Malory’s Morte Darthur in Early Print

This page offers some brief details and images from the early print history of Thomas Malory’s Morte Darthur. I have also set up a separate page that concentrates on Caxton’s printing of the Morte and the Winchester manuscript, here.

Image provided by the John Rylands Library under a CC BY-NC-SA 4.0 license

Hit byfel in the dayes of Vther pendragon when he was kynge of all Englond/ and so regned that there was a my3ty duke in Cornewaill that helde warre ageynst hym long tyme.

William Caxton, England’s first printer, printed the Morte in 1485. There are two surviving copies, a perfect one at the Pierpont Morgan Museum in New York, and a copy lacking 11 leaves at the John Rylands Library at the University of Manchester.

Caxton provided a Preface for his printing, as well as a table of contents: on the left you see the opening of the table.

The table is a kind of précis of the book: it runs to 29 pages, and gives us a good sense of what Caxton thought his readers might want to find in the book.

The first entry in the table, after the title, reads

Fyrst how Vtherpendragon sente for the duke of cornewayl & Igrayne his wyf & of their departyng sodeynly ageyn ca primo [first chapter]

Below is the opening of the first book in Caxton’s printing. The first sentence is transcribed to the left.

Image provided by the John Rylands Library under a CC BY-NC-SA 4.0 license

Caxton’s edition was not illustrated. Wykyn de Worde, who had worked with Caxton and took over his print shop when Caxton died, issued an illustrated copy in 1498, basing his text on Caxton’s, but adding pictures. The John Rylands Library has digitized its copy of this printing as well, here. The wood cuts were clearly designed to match Malory’s story; often, early printers had generic wood cuts that they would use across many books, but as the images below show, many of de Worde’s illustrations for the Morte are quite particular.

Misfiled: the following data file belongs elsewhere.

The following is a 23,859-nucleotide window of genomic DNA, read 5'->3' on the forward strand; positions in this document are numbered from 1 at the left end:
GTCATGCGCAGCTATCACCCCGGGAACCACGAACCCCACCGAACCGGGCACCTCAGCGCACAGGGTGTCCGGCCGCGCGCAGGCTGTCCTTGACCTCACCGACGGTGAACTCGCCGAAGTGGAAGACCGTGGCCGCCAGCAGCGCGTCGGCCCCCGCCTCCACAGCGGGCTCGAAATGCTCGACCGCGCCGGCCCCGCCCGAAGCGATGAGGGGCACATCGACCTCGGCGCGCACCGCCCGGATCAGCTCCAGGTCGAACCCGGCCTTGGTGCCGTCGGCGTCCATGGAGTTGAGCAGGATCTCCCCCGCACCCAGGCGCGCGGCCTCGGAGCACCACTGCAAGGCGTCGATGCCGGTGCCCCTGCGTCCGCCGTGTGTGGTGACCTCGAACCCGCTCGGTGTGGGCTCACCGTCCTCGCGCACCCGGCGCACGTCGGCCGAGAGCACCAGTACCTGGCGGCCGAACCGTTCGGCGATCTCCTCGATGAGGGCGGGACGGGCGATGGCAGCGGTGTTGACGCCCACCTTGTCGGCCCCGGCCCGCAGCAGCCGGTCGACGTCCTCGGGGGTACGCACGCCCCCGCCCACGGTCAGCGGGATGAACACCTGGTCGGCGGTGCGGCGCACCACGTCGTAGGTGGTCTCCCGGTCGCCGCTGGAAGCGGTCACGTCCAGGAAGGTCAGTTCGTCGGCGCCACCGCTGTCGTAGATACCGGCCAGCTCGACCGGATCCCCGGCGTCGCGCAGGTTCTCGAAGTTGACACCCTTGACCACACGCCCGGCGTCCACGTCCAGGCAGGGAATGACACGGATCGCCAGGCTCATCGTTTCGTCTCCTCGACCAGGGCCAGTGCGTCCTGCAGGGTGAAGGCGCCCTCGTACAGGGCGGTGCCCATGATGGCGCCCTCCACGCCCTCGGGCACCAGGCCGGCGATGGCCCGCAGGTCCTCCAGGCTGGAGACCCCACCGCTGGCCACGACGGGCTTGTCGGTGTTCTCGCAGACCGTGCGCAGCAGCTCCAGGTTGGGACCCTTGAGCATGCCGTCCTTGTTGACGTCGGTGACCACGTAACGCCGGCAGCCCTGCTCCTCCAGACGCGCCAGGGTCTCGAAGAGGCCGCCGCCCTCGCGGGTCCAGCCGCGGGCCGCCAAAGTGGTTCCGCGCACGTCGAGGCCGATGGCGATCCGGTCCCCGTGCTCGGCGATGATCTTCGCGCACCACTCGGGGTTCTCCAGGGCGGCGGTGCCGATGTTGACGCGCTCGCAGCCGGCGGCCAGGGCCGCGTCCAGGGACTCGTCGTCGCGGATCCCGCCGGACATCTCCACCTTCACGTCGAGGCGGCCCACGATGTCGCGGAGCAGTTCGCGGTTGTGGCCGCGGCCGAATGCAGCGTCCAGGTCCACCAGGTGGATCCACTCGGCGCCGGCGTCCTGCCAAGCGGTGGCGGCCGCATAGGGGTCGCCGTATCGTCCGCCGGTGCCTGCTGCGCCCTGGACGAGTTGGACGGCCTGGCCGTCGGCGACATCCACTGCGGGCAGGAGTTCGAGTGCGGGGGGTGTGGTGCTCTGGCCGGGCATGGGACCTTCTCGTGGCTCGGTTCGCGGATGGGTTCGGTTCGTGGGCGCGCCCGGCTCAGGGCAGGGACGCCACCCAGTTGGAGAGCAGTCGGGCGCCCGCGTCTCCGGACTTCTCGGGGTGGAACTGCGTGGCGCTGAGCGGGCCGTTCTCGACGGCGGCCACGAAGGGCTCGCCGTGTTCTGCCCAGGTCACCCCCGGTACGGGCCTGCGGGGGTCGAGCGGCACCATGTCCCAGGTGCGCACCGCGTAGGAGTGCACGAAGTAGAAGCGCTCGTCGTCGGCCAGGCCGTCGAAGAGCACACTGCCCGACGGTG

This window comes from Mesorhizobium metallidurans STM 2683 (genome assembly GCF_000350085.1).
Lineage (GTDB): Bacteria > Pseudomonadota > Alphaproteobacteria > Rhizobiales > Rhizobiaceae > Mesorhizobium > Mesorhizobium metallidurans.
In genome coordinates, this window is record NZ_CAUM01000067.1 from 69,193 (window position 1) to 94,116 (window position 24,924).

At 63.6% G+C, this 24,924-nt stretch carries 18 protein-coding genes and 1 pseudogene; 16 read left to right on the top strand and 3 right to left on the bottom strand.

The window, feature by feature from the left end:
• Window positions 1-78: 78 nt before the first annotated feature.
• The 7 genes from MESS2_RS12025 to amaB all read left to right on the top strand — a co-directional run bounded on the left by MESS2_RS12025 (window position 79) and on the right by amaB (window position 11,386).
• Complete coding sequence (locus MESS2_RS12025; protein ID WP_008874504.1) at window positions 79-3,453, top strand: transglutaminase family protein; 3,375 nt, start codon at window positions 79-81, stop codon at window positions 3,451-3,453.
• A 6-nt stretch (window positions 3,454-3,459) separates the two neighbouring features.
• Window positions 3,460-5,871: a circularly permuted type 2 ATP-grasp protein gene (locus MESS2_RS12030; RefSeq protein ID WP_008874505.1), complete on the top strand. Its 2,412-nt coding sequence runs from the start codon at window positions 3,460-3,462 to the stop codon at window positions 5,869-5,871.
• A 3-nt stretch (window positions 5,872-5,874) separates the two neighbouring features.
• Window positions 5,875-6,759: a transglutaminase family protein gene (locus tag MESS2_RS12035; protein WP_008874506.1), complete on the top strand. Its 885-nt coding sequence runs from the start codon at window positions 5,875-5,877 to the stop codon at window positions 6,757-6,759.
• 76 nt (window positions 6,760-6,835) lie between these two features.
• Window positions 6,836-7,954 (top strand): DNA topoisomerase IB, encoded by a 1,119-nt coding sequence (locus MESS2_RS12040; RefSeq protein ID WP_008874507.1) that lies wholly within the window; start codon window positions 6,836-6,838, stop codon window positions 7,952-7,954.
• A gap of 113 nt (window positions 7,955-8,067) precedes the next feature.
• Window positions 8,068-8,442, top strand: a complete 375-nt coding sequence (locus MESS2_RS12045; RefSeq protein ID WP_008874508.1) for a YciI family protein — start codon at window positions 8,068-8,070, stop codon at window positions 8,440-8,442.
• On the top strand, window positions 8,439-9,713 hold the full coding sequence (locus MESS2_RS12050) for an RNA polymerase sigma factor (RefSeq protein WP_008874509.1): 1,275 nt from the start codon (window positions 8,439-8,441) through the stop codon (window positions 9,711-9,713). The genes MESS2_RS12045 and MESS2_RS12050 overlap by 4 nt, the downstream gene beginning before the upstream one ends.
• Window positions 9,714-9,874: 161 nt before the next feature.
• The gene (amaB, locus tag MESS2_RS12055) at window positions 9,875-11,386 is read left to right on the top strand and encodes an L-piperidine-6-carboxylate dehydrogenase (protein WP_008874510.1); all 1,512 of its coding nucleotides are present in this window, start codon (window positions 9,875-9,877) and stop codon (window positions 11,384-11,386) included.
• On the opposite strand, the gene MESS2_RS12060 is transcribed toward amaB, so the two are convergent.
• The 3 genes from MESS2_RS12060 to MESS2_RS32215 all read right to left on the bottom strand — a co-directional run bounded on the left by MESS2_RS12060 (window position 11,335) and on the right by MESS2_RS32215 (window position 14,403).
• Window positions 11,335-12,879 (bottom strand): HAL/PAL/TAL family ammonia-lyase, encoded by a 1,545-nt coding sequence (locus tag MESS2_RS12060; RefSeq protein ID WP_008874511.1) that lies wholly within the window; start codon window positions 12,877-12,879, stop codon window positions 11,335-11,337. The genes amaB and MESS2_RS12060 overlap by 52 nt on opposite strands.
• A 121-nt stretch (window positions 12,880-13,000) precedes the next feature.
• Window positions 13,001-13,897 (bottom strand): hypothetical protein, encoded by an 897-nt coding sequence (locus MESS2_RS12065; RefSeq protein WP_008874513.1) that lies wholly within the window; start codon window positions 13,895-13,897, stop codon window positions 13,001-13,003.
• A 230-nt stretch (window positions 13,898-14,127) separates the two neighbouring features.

Balin draws the sword
Merlin is trapped by Nimue
Tristram’s birth; all images provided by the John Rylands Library under a CC BY-NC-SA 4.0 license

There were further printings of the Morte by William Copland in 1557 and Thomas East in 1578; all of these printings ultimately depended on the text as first printed by Caxton. The last early printed edition, edited by William Stansby, appeared in 1634. It featured a frontispiece of the Round Table, with the names of all the knights. The copy below is from the Folger Shakespeare Library.

Image provided by the Folger Shakespeare Library under a CC BY-SA 4.0 license